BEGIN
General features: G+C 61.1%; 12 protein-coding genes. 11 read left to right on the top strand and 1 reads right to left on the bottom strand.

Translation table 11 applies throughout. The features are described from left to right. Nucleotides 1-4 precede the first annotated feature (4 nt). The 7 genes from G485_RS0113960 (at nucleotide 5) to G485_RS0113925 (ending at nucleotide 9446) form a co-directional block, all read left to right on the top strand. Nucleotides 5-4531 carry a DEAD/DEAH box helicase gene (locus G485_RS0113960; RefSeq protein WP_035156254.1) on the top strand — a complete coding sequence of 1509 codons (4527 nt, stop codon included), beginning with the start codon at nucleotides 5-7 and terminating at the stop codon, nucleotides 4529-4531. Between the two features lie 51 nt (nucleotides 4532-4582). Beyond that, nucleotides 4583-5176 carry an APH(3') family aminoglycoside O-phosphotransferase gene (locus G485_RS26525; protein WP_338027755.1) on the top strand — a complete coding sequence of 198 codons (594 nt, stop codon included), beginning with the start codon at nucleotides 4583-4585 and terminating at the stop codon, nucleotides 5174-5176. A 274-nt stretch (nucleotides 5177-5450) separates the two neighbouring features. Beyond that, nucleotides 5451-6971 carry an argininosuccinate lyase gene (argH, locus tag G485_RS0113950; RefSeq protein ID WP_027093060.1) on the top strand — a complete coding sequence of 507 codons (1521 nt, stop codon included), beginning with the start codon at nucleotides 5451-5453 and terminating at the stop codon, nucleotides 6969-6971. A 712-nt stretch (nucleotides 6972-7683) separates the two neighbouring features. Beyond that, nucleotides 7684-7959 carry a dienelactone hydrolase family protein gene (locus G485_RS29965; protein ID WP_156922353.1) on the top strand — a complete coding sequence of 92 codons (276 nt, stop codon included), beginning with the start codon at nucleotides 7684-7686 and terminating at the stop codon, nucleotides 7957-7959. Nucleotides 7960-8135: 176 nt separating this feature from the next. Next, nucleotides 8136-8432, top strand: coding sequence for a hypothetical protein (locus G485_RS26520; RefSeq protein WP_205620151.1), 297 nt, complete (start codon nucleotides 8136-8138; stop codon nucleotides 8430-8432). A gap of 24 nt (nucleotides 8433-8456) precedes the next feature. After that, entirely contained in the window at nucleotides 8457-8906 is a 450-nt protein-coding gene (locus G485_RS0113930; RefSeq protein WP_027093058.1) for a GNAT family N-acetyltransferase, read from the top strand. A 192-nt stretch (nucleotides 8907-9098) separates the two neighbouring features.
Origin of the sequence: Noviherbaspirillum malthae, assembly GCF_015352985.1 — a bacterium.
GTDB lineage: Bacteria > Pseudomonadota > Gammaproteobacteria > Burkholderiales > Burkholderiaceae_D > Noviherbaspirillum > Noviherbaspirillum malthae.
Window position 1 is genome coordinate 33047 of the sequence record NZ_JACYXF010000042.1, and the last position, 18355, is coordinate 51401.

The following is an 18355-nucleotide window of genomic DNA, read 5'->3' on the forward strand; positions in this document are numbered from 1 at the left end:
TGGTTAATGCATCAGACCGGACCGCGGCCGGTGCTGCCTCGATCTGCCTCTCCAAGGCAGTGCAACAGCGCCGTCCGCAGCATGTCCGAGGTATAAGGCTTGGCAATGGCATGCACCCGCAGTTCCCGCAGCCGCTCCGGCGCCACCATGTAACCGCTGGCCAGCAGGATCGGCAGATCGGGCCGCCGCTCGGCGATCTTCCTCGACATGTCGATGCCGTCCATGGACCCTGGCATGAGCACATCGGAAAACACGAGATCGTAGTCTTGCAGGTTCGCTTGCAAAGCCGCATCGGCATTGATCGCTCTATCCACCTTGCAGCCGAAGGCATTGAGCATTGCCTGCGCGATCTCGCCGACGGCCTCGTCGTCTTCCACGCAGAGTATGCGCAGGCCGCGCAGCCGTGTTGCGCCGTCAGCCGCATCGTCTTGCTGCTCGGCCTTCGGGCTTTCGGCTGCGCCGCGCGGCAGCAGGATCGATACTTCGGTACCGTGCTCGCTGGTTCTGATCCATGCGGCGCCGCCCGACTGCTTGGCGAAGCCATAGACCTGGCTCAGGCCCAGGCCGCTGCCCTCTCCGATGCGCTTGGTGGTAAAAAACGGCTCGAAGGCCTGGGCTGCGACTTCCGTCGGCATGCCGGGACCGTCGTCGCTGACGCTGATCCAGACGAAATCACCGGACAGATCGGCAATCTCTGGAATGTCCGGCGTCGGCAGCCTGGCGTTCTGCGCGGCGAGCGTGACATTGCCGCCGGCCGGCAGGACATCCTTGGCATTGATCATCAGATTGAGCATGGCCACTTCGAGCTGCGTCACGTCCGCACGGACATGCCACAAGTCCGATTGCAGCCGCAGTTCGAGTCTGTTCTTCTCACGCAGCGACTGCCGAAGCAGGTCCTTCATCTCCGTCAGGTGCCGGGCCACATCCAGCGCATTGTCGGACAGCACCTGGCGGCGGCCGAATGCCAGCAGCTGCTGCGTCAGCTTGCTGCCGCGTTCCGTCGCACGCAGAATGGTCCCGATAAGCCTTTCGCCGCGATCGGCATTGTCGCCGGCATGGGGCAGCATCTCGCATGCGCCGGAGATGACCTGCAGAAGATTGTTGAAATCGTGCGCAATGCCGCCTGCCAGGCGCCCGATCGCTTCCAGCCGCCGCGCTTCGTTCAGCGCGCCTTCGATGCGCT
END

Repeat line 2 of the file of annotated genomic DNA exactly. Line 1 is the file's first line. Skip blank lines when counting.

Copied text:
Translation table 11 applies throughout. The features are described from left to right. Nucleotides 1-4 precede the first annotated feature (4 nt). The 7 genes from G485_RS0113960 (at nucleotide 5) to G485_RS0113925 (ending at nucleotide 9446) form a co-directional block, all read left to right on the top strand. Nucleotides 5-4531 carry a DEAD/DEAH box helicase gene (locus G485_RS0113960; RefSeq protein WP_035156254.1) on the top strand — a complete coding sequence of 1509 codons (4527 nt, stop codon included), beginning with the start codon at nucleotides 5-7 and terminating at the stop codon, nucleotides 4529-4531. Between the two features lie 51 nt (nucleotides 4532-4582). Beyond that, nucleotides 4583-5176 carry an APH(3') family aminoglycoside O-phosphotransferase gene (locus G485_RS26525; protein WP_338027755.1) on the top strand — a complete coding sequence of 198 codons (594 nt, stop codon included), beginning with the start codon at nucleotides 4583-4585 and terminating at the stop codon, nucleotides 5174-5176. A 274-nt stretch (nucleotides 5177-5450) separates the two neighbouring features. Beyond that, nucleotides 5451-6971 carry an argininosuccinate lyase gene (argH, locus tag G485_RS0113950; RefSeq protein ID WP_027093060.1) on the top strand — a complete coding sequence of 507 codons (1521 nt, stop codon included), beginning with the start codon at nucleotides 5451-5453 and terminating at the stop codon, nucleotides 6969-6971. A 712-nt stretch (nucleotides 6972-7683) separates the two neighbouring features. Beyond that, nucleotides 7684-7959 carry a dienelactone hydrolase family protein gene (locus G485_RS29965; protein ID WP_156922353.1) on the top strand — a complete coding sequence of 92 codons (276 nt, stop codon included), beginning with the start codon at nucleotides 7684-7686 and terminating at the stop codon, nucleotides 7957-7959. Nucleotides 7960-8135: 176 nt separating this feature from the next. Next, nucleotides 8136-8432, top strand: coding sequence for a hypothetical protein (locus G485_RS26520; RefSeq protein WP_205620151.1), 297 nt, complete (start codon nucleotides 8136-8138; stop codon nucleotides 8430-8432). A gap of 24 nt (nucleotides 8433-8456) precedes the next feature. After that, entirely contained in the window at nucleotides 8457-8906 is a 450-nt protein-coding gene (locus G485_RS0113930; RefSeq protein WP_027093058.1) for a GNAT family N-acetyltransferase, read from the top strand. A 192-nt stretch (nucleotides 8907-9098) separates the two neighbouring features.